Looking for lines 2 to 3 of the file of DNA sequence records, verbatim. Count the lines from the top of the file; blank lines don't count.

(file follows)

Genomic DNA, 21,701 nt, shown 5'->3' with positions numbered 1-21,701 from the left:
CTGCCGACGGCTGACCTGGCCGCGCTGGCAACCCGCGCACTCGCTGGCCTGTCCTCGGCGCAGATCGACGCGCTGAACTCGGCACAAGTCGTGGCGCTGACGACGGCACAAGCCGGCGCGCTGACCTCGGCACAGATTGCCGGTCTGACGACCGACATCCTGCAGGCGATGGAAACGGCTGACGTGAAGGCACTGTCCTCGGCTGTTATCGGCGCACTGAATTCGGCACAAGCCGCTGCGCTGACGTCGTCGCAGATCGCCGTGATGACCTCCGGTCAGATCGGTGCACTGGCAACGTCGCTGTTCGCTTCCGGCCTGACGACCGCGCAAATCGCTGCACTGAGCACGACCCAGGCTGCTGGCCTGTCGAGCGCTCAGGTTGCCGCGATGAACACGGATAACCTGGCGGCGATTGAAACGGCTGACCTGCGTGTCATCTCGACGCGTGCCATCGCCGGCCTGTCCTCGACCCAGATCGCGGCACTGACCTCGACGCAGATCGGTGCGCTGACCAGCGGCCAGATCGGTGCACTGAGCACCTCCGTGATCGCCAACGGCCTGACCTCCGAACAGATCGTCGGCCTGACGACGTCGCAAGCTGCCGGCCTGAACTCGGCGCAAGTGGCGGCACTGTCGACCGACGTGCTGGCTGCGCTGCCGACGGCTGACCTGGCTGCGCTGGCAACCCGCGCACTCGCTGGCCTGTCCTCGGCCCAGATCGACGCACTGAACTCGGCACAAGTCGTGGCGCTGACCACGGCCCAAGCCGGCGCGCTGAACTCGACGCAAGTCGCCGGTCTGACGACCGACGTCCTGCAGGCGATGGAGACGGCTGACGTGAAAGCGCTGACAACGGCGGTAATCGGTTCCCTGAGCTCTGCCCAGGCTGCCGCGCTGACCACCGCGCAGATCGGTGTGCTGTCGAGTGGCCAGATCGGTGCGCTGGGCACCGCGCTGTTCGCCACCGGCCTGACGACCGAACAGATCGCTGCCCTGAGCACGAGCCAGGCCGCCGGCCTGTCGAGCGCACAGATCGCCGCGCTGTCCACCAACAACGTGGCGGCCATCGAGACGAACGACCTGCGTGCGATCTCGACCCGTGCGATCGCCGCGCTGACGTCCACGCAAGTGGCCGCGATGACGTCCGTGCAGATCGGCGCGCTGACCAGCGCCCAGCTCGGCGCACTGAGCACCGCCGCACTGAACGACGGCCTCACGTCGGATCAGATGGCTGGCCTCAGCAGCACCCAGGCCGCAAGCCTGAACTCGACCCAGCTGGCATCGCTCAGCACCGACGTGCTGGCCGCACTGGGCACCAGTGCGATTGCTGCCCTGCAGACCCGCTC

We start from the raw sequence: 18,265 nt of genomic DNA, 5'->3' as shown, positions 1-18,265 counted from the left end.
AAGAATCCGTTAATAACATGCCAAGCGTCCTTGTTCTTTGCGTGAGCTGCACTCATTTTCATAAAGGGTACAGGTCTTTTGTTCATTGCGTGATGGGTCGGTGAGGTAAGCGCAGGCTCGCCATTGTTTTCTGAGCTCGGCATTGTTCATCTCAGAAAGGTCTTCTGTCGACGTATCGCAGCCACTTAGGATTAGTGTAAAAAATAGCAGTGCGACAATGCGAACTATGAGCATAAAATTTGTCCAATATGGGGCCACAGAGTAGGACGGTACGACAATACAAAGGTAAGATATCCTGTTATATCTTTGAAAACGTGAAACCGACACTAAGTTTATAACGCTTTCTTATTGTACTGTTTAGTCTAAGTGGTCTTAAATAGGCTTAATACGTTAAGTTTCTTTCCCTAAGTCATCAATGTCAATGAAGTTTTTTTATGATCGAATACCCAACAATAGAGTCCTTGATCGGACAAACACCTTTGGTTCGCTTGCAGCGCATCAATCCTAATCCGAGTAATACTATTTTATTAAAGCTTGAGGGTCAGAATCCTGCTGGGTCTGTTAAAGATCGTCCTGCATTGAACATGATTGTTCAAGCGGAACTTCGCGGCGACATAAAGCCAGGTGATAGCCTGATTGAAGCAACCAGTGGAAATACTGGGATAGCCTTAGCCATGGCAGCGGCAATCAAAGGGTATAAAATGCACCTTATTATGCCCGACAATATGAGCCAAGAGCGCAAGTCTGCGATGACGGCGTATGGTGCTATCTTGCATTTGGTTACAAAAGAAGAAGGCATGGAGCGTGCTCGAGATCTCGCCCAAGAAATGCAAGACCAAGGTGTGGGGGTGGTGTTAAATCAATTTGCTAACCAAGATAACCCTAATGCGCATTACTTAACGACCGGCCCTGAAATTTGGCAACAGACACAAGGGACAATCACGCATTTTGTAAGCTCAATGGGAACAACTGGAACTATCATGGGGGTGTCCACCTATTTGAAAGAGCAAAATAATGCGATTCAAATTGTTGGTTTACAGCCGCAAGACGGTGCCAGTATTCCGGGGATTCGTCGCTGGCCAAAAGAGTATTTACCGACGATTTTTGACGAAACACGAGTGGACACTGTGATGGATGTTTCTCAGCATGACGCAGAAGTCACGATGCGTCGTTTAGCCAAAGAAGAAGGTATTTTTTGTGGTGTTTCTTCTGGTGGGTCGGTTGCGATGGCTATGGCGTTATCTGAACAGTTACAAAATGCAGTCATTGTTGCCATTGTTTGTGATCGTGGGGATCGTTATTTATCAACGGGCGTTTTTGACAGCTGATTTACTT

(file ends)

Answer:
CTGCCGACGGCTGACCTGGCCGCGCTGGCAACCCGCGCACTCGCTGGCCTGTCCTCGGCGCAGATCGACGCGCTGAACTCGGCACAAGTCGTGGCGCTGACGACGGCACAAGCCGGCGCGCTGACCTCGGCACAGATTGCCGGTCTGACGACCGACATCCTGCAGGCGATGGAAACGGCTGACGTGAAGGCACTGTCCTCGGCTGTTATCGGCGCACTGAATTCGGCACAAGCCGCTGCGCTGACGTCGTCGCAGATCGCCGTGATGACCTCCGGTCAGATCGGTGCACTGGCAACGTCGCTGTTCGCTTCCGGCCTGACGACCGCGCAAATCGCTGCACTGAGCACGACCCAGGCTGCTGGCCTGTCGAGCGCTCAGGTTGCCGCGATGAACACGGATAACCTGGCGGCGATTGAAACGGCTGACCTGCGTGTCATCTCGACGCGTGCCATCGCCGGCCTGTCCTCGACCCAGATCGCGGCACTGACCTCGACGCAGATCGGTGCGCTGACCAGCGGCCAGATCGGTGCACTGAGCACCTCCGTGATCGCCAACGGCCTGACCTCCGAACAGATCGTCGGCCTGACGACGTCGCAAGCTGCCGGCCTGAACTCGGCGCAAGTGGCGGCACTGTCGACCGACGTGCTGGCTGCGCTGCCGACGGCTGACCTGGCTGCGCTGGCAACCCGCGCACTCGCTGGCCTGTCCTCGGCCCAGATCGACGCACTGAACTCGGCACAAGTCGTGGCGCTGACCACGGCCCAAGCCGGCGCGCTGAACTCGACGCAAGTCGCCGGTCTGACGACCGACGTCCTGCAGGCGATGGAGACGGCTGACGTGAAAGCGCTGACAACGGCGGTAATCGGTTCCCTGAGCTCTGCCCAGGCTGCCGCGCTGACCACCGCGCAGATCGGTGTGCTGTCGAGTGGCCAGATCGGTGCGCTGGGCACCGCGCTGTTCGCCACCGGCCTGACGACCGAACAGATCGCTGCCCTGAGCACGAGCCAGGCCGCCGGCCTGTCGAGCGCACAGATCGCCGCGCTGTCCACCAACAACGTGGCGGCCATCGAGACGAACGACCTGCGTGCGATCTCGACCCGTGCGATCGCCGCGCTGACGTCCACGCAAGTGGCCGCGATGACGTCCGTGCAGATCGGCGCGCTGACCAGCGCCCAGCTCGGCGCACTGAGCACCGCCGCACTGAACGACGGCCTCACGTCGGATCAGATGGCTGGCCTCAGCAGCACCCAGGCCGCAAGCCTGAACTCGACCCAGCTGGCATCGCTCAGCACCGACGTGCTGGCCGCACTGGGCACCAGTGCGATTGCTGCCCTGCAGACCCGCTC

We start from the raw sequence: 18,265 nt of genomic DNA, 5'->3' as shown, positions 1-18,265 counted from the left end.